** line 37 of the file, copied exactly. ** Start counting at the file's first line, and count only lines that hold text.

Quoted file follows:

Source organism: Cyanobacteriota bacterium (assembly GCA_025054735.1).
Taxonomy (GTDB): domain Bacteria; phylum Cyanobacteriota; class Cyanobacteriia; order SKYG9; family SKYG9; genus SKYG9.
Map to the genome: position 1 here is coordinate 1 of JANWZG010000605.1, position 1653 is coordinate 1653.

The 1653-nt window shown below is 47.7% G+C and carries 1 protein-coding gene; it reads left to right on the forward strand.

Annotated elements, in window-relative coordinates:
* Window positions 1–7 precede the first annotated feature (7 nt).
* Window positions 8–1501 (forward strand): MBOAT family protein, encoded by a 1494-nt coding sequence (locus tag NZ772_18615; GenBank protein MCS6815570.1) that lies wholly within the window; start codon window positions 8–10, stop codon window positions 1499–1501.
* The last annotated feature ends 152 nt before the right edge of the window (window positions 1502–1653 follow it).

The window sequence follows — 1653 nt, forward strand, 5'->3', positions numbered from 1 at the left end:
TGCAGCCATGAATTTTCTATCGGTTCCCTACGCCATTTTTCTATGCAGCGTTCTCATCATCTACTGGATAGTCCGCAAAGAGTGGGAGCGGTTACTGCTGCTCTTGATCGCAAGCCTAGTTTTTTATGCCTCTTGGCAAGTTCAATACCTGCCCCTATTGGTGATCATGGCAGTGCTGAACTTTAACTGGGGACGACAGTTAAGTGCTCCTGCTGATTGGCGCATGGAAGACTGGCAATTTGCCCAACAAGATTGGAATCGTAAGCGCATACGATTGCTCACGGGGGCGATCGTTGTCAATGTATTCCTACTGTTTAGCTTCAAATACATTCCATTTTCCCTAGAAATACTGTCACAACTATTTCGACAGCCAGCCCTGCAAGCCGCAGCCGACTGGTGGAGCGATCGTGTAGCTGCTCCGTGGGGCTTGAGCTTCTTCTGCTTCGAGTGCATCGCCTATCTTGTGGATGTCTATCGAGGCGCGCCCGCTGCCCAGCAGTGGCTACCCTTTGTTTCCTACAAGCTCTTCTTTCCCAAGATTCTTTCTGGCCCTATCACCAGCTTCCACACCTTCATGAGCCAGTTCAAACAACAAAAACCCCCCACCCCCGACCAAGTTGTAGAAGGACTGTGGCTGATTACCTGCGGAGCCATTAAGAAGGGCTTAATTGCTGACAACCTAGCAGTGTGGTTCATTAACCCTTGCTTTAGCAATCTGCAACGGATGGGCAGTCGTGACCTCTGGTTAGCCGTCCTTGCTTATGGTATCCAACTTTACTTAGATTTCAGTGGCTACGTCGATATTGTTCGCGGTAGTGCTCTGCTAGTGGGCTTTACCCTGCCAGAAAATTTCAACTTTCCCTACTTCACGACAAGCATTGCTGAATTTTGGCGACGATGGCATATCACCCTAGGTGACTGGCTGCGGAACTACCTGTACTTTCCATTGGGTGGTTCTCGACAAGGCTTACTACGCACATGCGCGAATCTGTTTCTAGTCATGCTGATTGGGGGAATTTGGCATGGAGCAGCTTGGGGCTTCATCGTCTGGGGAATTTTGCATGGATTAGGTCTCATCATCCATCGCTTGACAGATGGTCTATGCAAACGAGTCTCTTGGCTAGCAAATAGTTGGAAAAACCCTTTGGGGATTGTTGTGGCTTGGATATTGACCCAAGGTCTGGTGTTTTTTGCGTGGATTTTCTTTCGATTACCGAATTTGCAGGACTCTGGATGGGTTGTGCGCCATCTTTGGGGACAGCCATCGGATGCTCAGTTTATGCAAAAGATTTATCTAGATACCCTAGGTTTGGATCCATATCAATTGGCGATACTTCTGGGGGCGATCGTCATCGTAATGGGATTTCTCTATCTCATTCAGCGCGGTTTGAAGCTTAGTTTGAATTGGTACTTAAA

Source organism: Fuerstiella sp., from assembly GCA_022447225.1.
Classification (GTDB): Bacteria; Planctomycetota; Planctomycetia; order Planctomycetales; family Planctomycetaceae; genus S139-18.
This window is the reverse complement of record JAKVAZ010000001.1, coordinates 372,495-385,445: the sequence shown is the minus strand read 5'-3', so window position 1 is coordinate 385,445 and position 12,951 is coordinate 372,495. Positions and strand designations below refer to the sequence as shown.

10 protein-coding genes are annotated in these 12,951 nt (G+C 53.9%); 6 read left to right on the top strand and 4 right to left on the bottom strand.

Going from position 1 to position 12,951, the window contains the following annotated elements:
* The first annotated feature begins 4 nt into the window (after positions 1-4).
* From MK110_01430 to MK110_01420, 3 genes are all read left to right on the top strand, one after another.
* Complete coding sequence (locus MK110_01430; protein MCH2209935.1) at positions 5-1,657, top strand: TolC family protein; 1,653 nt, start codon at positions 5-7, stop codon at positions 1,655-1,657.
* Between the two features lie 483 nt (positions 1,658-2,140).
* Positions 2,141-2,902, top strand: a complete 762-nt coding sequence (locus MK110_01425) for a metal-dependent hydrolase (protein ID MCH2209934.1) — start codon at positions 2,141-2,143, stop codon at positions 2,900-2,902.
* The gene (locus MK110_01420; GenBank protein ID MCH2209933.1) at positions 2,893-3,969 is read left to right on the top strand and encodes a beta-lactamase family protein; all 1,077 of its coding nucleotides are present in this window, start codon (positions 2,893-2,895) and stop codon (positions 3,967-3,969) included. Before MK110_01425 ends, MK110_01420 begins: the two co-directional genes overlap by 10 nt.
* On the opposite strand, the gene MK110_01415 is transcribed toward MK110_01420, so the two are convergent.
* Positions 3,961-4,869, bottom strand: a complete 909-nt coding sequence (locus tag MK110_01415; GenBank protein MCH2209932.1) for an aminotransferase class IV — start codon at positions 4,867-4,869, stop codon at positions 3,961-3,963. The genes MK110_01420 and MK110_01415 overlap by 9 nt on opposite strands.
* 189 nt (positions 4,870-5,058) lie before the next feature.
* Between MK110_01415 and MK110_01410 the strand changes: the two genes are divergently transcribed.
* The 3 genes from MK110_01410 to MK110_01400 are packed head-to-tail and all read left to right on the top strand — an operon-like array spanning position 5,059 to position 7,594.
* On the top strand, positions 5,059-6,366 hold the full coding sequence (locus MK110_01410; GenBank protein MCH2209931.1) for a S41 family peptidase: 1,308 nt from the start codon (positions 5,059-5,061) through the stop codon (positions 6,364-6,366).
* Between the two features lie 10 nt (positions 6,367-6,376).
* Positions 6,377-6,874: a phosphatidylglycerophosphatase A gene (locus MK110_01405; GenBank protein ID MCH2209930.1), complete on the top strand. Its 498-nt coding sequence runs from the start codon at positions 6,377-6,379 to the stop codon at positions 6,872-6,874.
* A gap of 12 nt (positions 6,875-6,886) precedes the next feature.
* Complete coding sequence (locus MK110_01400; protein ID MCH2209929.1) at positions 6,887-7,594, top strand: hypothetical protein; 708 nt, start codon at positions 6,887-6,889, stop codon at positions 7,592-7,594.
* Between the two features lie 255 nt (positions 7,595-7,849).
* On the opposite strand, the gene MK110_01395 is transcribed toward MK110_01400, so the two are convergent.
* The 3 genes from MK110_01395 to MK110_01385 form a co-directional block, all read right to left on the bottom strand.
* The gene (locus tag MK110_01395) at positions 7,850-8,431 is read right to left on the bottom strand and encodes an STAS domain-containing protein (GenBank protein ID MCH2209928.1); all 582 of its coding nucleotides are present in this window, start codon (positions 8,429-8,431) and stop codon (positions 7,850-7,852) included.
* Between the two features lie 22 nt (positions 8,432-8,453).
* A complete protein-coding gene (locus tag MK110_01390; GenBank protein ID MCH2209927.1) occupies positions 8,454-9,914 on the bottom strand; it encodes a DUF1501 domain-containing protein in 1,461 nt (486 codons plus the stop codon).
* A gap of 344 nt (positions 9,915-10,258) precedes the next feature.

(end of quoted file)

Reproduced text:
* A complete protein-coding gene (locus tag MK110_01390; GenBank protein ID MCH2209927.1) occupies positions 8,454-9,914 on the bottom strand; it encodes a DUF1501 domain-containing protein in 1,461 nt (486 codons plus the stop codon).